September is Newborn Screening Awareness Month

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This post is sponsored, however all opinions remain my own.

 

Newborn Screening Awareness Month

Newborn

 

Did you know that September is Newborn Screening Awareness Month?  There are two non-profit organizations that both work to raise awareness: Baby’s First Test and the Save Babies Through Screening Foundation.  Newborn Screenings are a series of simple tests that can detect a variety of disorders in newborns.  There are 3 different tests that they do after your baby is born.  They do a hearing test, heel prick blood test, and in some states the pulse oximeter.  Each state has their own requirements and you can click here to see what conditions are screened for in your state.

Newborn Screenings are specifically designed to reduce the occurrence of conditions that alter health and quality of life and increase the risk of death due to certain metabolic, endocrine, and hematological conditions by identifying the disorder prior to the onset of symptoms. This allows treatment to begin before clinical symptoms (i.e. permanent brain damage, growth retardation, sepsis, or severe anemia) or death can occur in the newborn.

 

 

Baby 2

 

My Kids and Their Newborn Screenings
I am currently 30 weeks pregnant with my 4th child so I have had 3 babies go through the screenings so far.  If you’re currently pregnant, or plan to be soon, now is a good time to learn about newborn screenings.  I must admit I haven’t read much about them but in doing this post have learned a lot and wish I would’ve known more with my other 3.  I’ve given birth at a hospital each time and there’s always lots going on between the nurses taking care of me and my baby.  I remember my newborns going to the nursery and coming back with a little paper that said our baby had passed their hearing test or other screenings.  I didn’t really know what screenings they would be doing with my baby after he/she was born and wish I would’ve been more informed.  It is nice to know that they do those screenings and that so many disorders can be detected from them.  I live in Utah and here they screen for several disorders including: Amindo Acid, Endocrine, Fatty Acid Oxidation, Hemoglobin, Organic Acid, etc.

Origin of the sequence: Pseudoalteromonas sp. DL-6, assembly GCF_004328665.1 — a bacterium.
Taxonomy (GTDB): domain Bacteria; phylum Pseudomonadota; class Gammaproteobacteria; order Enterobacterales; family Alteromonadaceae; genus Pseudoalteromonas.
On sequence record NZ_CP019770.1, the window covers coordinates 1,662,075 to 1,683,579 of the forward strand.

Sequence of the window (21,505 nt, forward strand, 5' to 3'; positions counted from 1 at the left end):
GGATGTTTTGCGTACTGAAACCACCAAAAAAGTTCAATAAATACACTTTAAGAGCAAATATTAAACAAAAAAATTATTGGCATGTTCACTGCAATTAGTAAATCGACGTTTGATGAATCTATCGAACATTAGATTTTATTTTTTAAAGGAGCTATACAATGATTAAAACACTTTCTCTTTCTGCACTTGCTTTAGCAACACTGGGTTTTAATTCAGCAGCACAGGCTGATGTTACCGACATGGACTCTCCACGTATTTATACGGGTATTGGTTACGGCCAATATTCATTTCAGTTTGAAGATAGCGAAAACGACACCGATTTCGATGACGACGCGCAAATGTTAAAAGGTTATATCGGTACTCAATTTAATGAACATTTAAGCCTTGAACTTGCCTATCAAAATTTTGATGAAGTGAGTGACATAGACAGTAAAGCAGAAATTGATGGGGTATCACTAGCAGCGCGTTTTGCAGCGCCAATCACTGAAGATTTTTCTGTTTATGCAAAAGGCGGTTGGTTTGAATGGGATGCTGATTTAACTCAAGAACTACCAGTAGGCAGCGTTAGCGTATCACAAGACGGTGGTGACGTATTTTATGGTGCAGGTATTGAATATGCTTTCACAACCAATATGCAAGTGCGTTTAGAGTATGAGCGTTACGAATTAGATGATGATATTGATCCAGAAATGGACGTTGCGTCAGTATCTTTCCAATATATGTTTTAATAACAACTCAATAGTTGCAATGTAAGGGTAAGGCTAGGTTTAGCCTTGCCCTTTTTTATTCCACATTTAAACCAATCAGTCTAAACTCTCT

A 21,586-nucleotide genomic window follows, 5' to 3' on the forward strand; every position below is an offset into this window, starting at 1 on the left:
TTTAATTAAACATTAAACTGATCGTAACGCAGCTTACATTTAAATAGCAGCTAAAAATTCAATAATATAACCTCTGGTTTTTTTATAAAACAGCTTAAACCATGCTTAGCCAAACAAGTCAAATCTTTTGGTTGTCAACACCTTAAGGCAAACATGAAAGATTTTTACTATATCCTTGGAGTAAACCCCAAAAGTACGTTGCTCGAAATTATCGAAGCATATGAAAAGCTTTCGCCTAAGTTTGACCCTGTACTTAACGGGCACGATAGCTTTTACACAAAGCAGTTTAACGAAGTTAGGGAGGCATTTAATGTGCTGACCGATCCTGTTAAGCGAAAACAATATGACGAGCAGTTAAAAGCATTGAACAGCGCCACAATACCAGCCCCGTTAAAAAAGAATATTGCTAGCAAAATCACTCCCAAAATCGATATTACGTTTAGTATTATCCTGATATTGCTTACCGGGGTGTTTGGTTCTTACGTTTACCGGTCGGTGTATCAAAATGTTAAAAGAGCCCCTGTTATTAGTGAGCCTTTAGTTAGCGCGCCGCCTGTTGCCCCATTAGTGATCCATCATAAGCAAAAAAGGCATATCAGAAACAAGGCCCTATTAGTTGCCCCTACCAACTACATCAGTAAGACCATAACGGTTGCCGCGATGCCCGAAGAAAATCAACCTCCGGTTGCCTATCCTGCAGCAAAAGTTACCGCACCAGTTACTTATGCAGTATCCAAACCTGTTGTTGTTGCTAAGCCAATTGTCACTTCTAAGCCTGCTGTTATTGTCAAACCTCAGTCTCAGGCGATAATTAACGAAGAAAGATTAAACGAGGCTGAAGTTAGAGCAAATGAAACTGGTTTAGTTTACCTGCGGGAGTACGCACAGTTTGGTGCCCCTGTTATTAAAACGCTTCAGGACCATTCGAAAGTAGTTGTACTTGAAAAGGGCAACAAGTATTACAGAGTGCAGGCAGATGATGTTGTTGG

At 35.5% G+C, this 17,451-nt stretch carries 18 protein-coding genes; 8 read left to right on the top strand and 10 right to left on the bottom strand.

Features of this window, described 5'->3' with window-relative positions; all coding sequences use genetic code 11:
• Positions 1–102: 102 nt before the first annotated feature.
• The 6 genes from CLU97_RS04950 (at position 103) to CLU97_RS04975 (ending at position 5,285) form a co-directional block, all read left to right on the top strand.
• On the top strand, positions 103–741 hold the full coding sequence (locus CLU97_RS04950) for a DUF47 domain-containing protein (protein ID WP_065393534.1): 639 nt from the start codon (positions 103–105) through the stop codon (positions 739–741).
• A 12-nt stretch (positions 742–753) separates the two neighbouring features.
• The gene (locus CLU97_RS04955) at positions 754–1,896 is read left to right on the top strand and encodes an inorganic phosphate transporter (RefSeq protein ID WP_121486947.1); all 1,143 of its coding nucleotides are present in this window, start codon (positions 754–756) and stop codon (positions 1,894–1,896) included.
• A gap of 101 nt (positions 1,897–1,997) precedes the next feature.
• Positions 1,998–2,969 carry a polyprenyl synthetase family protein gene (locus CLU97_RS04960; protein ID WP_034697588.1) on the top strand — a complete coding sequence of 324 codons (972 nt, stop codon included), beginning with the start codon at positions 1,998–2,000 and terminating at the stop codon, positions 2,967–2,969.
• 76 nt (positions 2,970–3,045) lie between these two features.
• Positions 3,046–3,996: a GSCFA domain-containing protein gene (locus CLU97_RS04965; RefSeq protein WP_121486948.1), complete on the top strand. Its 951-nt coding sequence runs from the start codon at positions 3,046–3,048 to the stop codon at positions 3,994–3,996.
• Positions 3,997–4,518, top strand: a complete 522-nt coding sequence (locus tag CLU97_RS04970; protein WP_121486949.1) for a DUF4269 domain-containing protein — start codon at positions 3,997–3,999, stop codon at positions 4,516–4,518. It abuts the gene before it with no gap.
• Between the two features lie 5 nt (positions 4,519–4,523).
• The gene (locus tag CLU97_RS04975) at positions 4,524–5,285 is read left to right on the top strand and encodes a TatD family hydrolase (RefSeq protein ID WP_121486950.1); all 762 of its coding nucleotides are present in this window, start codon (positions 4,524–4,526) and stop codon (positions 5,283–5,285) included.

Jana

 

3 Kids



Interesting Facts About Newborn Screenings

  • The conditions newborns are screened for differ in each state.
  • Most states screen for 29 of the 31 conditions recommended by the Discretionary Advisory Committee on Heritable Disorders in Newborns and Children. Although these conditions are rare, each year over 5,000 babies are identified with a newborn screening condition.
  •  There are three parts to newborn screening. A heel stick to collect a small blood sample, pulse oximetry to look at the amount of oxygen in the baby’s blood, and a hearing screen.
  • The blood test is generally performed when a baby is 24 to 48 hours old. This timing is important because certain conditions may go undetected if the blood sample is drawn before 24 hours of age.
  • Newborn screening does not confirm a baby has a condition. If a positive screen is detected, parents will be notified immediately and follow-up testing will be done.
  • Every baby born in the United States will be screened unless a parent decides to opt out for religious reasons.

 

If you want to find out more about newborn screenings there are lots of resources available to learn.  Here are a few websites that might be helpful:
Baby’s First Test

Have your babies had newborn screenings done?
 
 
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Comments

  1. 1

    Thanks for sharing the great info!! My first had his screening in the hospital and my second took a little more work because I had her at home – but we still got it all done!
    Emily @ Baby Dickey´s last blog post ..Indoor fun for kids: with Lalaloopsy

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